Monday, 29 September 2014

Goodbye, My Friend: The Quarry - Iain Banks

Some books are beyond review.  Their iconic status means they become elevated from the normal rules of criticism.  Forever, "The Quarry" by Iain Banks will be remembered.  Not because of its writing style, plot or characterisation but because it was his final work before he died far far too early of cancer.  In fact it came out two weeks after his death.

This status is enhanced by the coincidence (apparently) that one of the main characters (the generically named Guy) of the work is himself dying of cancer.  The book focuses on one of the last weekends of his life where his pals from University gather together for a reunion.  A painful problem for the work is that as the ex-film students watch their friend's death unfolding so do Iain Banks readers.  A poignancy enhanced by the close relationship many of Banks' readers (and I would include myself in this) have with his work.  As a result of this I think many Banks devotees will genuinely struggle with it particularly towards the end.   

So now to attempt the impossible: how is it?  The truth is that I think the work is fairly slight.  That it was written and completed at all I guess is the wonder of it.  An immediate and constant problem for me is the authorial voice.  It takes the original (and structurally difficult) approach of having a first person narrator throughout - Kit: the 18 year old son of Guy - an autistic young man.   Using someone with a different way of looking at the world is not original - Faulkner's  "The Sound and Fury" and more recently the The Curious Incident of the Dog at Night - Time - (specifically an Autistic child).  This unreliable/reliable narrator has some advantages - it works well for humour as the deadpan approach of someone on the spectrum undercuts some of the more over the top statements of the other characters.

The problem is that the constant prose style has a clipped sparse tone - exactly like a teenage autistic would have.   In some ways (and interestingly) it is a bit like Ernest Hemingway who uses this style throughout all his fiction, I don't know what this says!  One tone throughout a novel is a difficulty though and means the work necessarily short as it runs out of places to go.   I also wonder given his illness whether it was easier for Banks to write like this - there is no need for extensive description or developed language.  When suffering from a particularly nasty painful disease  I can see the advantage of this.

The gathering takes place over a weekend in Guy and Kit's rundown Victorian pile overlooking the titular Quarry - the ambiguity of the word is used throughout and perhaps obviously as Moz put it "You are The Quarry".   The owners of the quarry want to buy the house to enlarge their working space - this is quite a powerful aspect of the book the relentless encroachment of the millennia old rocks like the coming of death to us all.  There is a prolonged scenes in the bowels of the quarry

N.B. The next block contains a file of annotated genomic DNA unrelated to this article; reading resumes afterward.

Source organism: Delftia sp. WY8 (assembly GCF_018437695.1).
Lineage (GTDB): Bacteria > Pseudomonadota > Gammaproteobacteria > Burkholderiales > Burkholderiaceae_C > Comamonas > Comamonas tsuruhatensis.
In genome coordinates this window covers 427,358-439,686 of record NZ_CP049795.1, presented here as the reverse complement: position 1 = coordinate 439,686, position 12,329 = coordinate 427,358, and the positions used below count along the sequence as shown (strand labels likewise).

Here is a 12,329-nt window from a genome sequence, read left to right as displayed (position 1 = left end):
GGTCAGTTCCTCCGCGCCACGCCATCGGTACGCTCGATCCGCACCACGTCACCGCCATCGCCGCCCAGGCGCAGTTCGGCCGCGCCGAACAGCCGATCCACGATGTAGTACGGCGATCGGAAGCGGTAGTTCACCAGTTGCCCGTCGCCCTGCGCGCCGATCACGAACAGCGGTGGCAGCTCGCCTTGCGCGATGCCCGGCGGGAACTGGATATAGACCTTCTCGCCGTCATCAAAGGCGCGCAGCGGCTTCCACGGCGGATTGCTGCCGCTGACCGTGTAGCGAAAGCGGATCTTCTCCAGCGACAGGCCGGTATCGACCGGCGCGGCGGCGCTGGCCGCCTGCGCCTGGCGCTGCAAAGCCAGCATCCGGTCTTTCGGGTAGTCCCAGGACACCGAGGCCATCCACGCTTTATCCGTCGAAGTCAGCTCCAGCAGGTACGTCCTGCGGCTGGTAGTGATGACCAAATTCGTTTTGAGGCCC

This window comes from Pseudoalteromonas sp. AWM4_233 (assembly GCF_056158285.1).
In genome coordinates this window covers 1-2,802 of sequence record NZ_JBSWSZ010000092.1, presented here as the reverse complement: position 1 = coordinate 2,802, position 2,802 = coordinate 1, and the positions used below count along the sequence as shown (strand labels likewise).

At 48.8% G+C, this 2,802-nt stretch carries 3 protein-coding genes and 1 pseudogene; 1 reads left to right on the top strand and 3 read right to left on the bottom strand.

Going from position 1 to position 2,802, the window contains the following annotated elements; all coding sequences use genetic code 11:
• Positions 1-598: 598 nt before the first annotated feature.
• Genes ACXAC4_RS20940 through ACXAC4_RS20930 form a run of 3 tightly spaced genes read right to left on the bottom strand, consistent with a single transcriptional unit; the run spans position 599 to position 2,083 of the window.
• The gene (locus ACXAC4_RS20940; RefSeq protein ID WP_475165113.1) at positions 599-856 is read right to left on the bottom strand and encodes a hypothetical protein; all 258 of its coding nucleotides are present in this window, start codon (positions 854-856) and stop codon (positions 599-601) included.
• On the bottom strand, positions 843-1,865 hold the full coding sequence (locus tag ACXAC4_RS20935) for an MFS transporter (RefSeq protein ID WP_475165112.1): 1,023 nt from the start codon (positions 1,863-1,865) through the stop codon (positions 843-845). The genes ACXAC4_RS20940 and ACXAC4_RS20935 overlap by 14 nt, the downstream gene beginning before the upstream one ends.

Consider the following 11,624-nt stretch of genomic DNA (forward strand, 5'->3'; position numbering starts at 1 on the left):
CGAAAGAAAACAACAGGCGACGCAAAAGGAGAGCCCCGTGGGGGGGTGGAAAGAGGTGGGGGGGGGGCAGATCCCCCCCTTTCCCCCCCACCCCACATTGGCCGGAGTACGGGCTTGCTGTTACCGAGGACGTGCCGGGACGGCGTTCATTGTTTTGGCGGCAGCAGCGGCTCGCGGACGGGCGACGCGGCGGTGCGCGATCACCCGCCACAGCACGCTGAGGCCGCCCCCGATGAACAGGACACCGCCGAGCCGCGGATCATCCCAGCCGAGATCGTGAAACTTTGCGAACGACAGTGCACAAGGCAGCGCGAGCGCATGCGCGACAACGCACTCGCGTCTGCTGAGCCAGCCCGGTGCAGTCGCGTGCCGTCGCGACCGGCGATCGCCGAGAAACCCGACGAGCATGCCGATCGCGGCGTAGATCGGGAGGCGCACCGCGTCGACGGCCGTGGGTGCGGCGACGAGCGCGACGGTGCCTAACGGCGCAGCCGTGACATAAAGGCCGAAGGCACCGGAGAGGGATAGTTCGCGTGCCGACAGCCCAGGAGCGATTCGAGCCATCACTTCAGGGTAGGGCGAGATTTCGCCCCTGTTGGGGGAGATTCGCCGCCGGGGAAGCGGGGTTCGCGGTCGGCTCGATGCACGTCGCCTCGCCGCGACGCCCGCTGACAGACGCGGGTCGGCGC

I saw a Will Self talk at the book festival of the literary theories that there are only several ur-texts  from which all novels are derived.  One of these is the Fisher King - the quest saga: searching for the Holy Grail.   Quarry is focused on a search the Uni friends (all holding very 2010s jobs - meaningless management consultant roles, film critic, career and machine politician) want to use their time together to find a film they made together at uni which they want destroyed. It is/was  (as everyone and even Kit suspects) their attempt at porn.  Tied with this quest is  Kit's search for his mother who Guy has never revealed and could be one of the three female friends - including the one to which Kit is closest and also attracted to Hol (the critic).  

There are two pieces in the work that Banks can only get away with I think because of the nature of the  narrator - a scene where there is a literal list of films that Hol has recommended - very male.  There is also an unwise and overlong description of a role playing video game (is that what they still call them) that Kit is a recognised world expert at.  Again very stilted and reflective of Banks' own obsessions.  

The list of movies underlined to me the similarities of certain films to this work - the Oxbridge Fry/Laurie/Thompson (and Branagh directed) early 90s "Peter's Friends" and the 80s US "The Big Chill".  Like these works there are unresolved tensions, sexual, jealousy that all bubble up to a big confrontation on the last night together.  Some things are resolved and revealed, some aren't and Guy dies eventually.  

The relationship between the group is one of the strengths of the work - particularly viewed by Kit the outsider.  However although the characters do stand up on their own right Banks does fall prey to something he has done throughout his work - not really disguising his own voice through rants - Guy on "fighting" cancer (an excellent monologue in terms of content) and Hol provides the outlet against the current political system.

It is testimony to Banks' first rate skills as a writer that he pulled all this together and made it readable and fun in places.  For all its flaws it slips down as easily as one of the Islay malts that Iain Banks adored.  But on reflection I don't think it will stand as one of his strongest works - although I think it is as representative of our coalition austerity time of 2014 as any other fiction I have read. So it may have historical significance even beyond Banks.  His last Science Fiction work - also a wistful study of mortality has more to recommend it.

But as I said none of that really matters.  This is the last book Iain Banks will ever write.  And I will miss him.  That is the real legacy of this book.

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